I hope that this example clarifies what a Chaxi is all about. Everything is linked and the result will always depend on the strength of the weakest link. A bad tea, an accessory that doesn't fit the leaves, bad water, a messy setup... anything could mess up the beauty of taste, scent and sight of your Chaxi. And I haven't mentioned the brewing skills that require time and practice to pour well without making stains!

This is what I am aiming to achieve for myself. It's also what I'm trying to share, teach and inspire with this blog, my online tea boutique with its unique selection of outstanding teas and wares, my videos on Youtube and pictures on Instagram... With your orders, you're benefiting from my 15 years of tea experience and are helping me spread the complex Beauty of Tea around the world.

Thursday, October 19, 2017

Sheng wild puerh of 1995


Sometimes a video is more useful than a long description. I've tried to show you how I've brewed this particular puerh today. Watching the video, I realize that I let it brew 2 minutes on this first brew. This may seem a long time for many of those who think that gongfucha = short brewing times (for the first brews). Or maybe you're wondering why I don't 'wash' or rinse my leaves (see my answers on this point here). Anyway, the result was excellent in terms of aromas, balance and sweetness.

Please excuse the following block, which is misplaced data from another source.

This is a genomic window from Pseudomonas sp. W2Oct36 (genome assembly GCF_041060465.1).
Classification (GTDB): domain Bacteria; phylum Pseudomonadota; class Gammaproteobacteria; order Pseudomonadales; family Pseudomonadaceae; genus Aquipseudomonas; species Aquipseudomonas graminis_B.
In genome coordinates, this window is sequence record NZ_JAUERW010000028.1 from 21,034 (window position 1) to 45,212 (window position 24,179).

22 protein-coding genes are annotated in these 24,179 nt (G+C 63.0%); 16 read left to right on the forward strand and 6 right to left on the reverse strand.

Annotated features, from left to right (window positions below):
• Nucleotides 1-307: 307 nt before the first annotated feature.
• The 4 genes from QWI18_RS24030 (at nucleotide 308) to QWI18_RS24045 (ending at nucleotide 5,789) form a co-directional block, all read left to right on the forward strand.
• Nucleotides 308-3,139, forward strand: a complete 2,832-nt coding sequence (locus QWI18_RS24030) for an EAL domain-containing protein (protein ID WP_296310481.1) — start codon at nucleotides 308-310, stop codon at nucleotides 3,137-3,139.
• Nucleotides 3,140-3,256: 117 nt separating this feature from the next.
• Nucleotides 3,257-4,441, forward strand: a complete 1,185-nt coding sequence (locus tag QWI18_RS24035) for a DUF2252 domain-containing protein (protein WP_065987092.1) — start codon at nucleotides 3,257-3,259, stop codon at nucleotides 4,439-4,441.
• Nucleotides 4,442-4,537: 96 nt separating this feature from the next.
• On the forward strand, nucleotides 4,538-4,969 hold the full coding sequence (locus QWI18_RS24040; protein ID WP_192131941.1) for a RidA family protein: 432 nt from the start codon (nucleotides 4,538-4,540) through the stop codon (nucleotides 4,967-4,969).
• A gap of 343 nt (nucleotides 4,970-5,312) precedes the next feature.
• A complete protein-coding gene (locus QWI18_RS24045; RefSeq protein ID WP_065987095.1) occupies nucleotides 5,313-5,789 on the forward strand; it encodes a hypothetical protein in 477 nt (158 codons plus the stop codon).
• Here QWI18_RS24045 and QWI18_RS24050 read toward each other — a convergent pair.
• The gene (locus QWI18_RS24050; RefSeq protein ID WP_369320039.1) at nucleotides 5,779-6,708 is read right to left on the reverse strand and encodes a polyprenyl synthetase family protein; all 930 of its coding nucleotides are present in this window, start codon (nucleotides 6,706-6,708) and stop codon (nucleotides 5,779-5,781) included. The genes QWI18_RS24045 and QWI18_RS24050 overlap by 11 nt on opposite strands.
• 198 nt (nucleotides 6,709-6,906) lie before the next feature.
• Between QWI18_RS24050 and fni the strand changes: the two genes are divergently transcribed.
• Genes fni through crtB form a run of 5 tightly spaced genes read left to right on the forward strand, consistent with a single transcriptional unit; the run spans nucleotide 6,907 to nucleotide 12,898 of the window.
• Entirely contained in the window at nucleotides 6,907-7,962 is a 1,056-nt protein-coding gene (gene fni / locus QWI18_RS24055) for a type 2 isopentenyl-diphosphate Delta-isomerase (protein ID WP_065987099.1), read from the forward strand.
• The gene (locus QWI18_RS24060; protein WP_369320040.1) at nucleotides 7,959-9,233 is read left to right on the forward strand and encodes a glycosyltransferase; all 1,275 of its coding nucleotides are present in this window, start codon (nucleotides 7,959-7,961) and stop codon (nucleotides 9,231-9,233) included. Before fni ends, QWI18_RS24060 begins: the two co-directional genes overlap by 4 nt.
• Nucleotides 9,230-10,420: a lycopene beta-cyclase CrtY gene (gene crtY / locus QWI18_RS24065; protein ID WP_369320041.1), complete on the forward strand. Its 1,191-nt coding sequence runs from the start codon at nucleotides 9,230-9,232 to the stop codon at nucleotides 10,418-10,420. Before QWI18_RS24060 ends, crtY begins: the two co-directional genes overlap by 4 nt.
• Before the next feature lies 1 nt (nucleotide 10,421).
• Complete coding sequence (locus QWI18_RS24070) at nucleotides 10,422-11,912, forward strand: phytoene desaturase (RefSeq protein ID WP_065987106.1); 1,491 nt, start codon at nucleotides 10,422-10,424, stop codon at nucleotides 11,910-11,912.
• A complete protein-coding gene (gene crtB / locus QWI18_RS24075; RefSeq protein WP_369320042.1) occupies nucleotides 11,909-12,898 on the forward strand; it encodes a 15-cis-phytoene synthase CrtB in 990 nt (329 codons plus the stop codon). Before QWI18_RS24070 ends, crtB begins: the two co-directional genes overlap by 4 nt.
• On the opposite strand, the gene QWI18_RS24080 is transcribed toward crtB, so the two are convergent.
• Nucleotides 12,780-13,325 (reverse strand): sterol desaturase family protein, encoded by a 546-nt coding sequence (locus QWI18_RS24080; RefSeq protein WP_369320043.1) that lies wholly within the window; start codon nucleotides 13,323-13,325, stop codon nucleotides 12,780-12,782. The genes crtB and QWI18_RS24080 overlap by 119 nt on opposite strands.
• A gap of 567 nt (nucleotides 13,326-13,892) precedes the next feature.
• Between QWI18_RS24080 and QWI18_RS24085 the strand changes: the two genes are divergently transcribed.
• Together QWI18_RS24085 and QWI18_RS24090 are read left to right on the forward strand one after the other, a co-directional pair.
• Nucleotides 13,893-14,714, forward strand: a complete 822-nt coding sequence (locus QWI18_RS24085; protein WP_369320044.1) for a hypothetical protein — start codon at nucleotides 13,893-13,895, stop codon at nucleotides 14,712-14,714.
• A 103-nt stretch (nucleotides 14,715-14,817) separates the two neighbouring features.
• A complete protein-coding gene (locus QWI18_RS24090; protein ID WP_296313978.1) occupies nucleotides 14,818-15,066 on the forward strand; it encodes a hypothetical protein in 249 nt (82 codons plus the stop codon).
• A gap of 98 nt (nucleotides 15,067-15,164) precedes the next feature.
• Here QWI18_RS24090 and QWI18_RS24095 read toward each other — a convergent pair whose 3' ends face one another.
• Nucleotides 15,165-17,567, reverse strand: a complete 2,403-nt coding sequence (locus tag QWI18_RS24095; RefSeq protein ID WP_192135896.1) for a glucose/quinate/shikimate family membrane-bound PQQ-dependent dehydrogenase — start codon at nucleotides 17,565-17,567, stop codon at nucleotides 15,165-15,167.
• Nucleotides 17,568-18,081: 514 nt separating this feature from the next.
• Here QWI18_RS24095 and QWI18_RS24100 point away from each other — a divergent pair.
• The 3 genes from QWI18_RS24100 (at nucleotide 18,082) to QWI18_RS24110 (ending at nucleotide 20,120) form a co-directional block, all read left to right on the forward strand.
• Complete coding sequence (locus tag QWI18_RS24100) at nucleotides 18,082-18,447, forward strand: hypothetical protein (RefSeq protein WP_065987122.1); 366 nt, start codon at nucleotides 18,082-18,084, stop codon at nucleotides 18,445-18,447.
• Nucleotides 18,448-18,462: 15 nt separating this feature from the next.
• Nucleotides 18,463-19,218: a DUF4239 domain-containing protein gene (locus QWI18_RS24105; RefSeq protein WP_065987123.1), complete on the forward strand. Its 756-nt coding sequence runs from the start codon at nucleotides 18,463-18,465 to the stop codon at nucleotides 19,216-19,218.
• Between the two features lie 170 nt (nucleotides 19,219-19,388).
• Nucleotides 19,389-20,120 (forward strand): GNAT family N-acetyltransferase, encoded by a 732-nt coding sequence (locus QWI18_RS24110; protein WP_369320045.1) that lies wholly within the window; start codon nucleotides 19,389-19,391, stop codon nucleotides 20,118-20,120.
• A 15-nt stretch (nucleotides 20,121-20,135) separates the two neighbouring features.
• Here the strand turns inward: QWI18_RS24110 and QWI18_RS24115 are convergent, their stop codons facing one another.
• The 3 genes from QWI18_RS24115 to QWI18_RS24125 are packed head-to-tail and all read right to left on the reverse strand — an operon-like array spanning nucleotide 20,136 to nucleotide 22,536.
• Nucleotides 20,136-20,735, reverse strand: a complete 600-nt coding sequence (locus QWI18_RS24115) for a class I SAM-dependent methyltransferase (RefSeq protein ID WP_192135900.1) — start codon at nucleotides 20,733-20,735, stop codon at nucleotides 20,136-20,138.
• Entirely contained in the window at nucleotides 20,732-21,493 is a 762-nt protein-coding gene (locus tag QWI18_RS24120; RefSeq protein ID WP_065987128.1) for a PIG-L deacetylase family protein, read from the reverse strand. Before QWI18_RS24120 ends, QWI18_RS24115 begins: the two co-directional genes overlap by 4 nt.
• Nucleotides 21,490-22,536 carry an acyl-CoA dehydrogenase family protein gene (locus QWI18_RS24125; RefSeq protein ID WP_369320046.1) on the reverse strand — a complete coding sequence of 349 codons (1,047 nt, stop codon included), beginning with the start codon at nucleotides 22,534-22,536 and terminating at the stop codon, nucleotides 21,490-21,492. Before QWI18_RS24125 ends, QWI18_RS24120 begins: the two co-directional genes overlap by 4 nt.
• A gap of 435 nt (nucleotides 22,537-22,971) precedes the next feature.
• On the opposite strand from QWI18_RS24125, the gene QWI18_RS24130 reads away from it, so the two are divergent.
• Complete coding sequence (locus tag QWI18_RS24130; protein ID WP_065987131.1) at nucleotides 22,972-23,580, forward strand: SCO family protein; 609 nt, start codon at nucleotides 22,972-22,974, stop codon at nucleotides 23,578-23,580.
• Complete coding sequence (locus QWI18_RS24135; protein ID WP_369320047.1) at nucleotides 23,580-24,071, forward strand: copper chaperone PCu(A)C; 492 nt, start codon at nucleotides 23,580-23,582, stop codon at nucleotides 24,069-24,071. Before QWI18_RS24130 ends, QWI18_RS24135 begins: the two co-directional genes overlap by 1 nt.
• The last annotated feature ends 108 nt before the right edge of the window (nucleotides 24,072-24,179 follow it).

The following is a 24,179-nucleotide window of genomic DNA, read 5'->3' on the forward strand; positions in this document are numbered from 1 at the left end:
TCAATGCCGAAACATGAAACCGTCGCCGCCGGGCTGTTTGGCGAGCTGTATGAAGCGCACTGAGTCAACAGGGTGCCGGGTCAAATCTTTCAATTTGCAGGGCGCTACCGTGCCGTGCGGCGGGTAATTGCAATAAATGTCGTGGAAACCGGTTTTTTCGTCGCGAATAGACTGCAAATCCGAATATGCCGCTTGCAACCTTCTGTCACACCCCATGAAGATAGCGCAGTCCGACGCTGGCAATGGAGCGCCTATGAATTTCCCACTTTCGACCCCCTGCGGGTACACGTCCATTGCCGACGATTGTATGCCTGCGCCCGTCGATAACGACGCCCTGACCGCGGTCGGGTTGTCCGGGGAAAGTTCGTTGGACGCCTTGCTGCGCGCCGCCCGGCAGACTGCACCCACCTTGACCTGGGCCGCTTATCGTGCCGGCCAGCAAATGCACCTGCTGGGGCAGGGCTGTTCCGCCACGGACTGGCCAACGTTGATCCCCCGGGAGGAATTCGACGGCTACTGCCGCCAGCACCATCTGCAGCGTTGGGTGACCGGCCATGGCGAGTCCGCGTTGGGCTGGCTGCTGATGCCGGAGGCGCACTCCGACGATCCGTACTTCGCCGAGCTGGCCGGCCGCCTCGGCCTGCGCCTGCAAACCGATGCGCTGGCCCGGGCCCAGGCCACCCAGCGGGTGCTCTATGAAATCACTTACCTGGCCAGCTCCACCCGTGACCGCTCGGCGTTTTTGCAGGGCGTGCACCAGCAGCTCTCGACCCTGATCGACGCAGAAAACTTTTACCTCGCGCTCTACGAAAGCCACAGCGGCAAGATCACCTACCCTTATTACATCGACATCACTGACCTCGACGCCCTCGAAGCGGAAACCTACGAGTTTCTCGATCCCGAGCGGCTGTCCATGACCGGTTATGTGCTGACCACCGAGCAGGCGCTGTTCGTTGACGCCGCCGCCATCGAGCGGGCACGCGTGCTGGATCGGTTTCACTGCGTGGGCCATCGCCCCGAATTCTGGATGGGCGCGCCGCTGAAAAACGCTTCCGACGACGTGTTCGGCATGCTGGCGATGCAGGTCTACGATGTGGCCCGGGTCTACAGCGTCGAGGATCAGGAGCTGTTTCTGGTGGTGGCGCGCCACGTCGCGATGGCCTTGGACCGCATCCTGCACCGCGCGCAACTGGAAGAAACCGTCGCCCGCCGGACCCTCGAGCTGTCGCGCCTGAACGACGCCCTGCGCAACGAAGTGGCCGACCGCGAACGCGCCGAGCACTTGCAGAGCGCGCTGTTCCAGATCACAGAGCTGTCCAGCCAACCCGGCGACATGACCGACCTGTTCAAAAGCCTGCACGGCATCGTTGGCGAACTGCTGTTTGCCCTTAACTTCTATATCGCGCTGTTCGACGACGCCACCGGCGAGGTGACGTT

The pictures show the tea several brews later. It has a beautiful color and excellent clarity. The open leaves fill almost half the volume of the gaiwan only. It's a typical instance where less is more.
This Chaxi was made with:
- this 1995 sheng puerh. It is also available in this gift set.
- this Chabu on top of the black side of a (bigger) classic chabu,
- this mini gaiwan,
- three small porcelain cups,
- this JianShui.
- an Anping jar, a tetsubin and a green plant.

Friday, October 13, 2017

La quête universelle de la beauté du thé

Exceptionnellement, j'ai mis cet article sur mon blog photo afin de vous montrer les superbes photos de Stéphane Bardery en grand.
Bonne lecture!